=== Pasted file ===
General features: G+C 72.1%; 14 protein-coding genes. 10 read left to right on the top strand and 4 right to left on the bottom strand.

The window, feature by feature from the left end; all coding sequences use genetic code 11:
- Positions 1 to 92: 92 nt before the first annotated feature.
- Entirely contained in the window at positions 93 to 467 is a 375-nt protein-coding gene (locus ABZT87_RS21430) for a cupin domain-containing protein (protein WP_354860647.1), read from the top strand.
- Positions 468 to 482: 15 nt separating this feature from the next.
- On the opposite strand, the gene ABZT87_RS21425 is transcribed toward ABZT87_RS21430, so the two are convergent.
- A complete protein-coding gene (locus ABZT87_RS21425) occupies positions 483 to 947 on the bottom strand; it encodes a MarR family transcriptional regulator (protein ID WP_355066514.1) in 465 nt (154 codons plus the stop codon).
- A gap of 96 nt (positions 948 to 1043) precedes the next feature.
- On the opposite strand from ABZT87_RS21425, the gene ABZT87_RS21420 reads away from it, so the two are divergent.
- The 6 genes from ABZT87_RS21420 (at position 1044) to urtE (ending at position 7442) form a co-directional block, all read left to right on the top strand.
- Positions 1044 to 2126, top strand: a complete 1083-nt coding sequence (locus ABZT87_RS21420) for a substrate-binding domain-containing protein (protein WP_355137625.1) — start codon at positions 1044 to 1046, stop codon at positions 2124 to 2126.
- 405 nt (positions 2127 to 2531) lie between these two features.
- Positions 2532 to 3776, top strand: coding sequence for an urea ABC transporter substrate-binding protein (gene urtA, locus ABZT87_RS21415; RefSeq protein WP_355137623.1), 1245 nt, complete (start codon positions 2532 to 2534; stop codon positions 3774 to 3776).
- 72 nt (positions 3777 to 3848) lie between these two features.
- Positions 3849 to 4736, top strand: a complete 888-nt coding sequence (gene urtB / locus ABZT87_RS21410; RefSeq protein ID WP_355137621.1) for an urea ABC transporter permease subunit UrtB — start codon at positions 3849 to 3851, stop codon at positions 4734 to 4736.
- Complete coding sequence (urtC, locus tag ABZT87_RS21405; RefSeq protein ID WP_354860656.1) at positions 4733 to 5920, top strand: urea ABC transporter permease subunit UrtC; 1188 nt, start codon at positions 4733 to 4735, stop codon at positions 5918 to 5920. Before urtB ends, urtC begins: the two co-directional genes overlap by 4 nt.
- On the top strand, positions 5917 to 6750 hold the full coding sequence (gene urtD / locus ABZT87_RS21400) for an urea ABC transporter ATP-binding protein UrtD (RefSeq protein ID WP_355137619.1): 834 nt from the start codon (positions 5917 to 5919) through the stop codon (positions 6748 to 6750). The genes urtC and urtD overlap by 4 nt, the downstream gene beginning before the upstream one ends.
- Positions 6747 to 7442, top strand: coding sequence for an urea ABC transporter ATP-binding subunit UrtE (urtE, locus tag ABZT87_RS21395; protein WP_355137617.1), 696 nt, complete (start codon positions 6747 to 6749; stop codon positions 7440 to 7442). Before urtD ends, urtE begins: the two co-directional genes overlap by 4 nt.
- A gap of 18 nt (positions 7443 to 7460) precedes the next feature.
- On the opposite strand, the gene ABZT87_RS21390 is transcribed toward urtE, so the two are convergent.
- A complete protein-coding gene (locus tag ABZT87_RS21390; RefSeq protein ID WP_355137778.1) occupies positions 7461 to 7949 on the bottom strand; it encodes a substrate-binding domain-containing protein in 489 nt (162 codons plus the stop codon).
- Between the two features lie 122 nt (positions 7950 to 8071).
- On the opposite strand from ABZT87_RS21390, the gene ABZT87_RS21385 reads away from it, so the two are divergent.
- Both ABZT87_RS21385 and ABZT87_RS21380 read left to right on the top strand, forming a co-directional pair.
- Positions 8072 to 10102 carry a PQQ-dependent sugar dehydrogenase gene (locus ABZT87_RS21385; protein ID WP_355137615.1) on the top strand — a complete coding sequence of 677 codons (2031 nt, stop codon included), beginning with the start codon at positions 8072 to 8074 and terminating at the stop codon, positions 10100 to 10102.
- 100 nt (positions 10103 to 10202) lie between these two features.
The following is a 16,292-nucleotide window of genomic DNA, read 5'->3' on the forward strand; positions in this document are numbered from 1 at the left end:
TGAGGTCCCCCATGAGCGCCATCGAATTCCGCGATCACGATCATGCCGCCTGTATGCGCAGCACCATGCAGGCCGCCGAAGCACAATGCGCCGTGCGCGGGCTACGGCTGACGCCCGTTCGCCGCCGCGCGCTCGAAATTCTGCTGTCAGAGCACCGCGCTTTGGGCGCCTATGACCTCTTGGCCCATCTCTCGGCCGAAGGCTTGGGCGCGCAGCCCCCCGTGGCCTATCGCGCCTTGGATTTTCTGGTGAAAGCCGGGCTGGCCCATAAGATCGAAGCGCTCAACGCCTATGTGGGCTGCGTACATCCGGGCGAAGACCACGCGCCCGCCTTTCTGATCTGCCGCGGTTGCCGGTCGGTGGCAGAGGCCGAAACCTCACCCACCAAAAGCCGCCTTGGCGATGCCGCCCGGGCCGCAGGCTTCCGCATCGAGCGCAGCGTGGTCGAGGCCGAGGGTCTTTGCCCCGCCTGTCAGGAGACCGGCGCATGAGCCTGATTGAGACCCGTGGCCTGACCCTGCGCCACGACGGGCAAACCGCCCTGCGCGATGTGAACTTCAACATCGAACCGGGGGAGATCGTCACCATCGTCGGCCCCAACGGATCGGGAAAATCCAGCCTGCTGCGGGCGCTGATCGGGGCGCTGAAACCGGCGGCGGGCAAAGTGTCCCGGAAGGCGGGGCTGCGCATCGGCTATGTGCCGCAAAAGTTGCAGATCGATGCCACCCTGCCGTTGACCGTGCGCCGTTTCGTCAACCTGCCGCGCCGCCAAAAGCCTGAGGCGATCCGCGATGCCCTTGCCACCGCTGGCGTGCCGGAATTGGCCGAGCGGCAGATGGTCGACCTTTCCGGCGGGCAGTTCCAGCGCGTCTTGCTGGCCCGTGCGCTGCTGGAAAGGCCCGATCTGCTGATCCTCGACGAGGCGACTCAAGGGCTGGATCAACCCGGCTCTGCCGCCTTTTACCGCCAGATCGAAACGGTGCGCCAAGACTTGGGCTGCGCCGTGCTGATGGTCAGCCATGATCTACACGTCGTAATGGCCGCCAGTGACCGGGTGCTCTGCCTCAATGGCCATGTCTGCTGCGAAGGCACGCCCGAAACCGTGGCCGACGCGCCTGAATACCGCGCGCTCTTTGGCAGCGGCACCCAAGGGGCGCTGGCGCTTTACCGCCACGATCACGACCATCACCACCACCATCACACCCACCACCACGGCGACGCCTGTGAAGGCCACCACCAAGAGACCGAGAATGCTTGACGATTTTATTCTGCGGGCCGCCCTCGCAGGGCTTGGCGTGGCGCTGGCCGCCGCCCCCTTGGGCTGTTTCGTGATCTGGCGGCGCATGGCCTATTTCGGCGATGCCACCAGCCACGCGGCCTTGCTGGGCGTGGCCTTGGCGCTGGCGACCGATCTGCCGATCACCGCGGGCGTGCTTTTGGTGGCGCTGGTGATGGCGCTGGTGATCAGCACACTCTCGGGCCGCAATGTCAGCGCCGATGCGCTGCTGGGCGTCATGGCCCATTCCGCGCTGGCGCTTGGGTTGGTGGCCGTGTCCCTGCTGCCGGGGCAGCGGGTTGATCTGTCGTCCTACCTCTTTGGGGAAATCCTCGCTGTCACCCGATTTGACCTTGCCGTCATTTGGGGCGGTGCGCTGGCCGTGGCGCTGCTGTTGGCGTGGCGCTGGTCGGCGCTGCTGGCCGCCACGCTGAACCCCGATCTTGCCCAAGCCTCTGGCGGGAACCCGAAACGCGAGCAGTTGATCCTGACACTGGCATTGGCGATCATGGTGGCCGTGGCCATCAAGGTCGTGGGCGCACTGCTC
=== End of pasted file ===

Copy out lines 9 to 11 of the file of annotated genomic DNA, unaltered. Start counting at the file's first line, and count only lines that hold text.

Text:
- On the opposite strand from ABZT87_RS21425, the gene ABZT87_RS21420 reads away from it, so the two are divergent.
- The 6 genes from ABZT87_RS21420 (at position 1044) to urtE (ending at position 7442) form a co-directional block, all read left to right on the top strand.
- Positions 1044 to 2126, top strand: a complete 1083-nt coding sequence (locus ABZT87_RS21420) for a substrate-binding domain-containing protein (protein WP_355137625.1) — start codon at positions 1044 to 1046, stop codon at positions 2124 to 2126.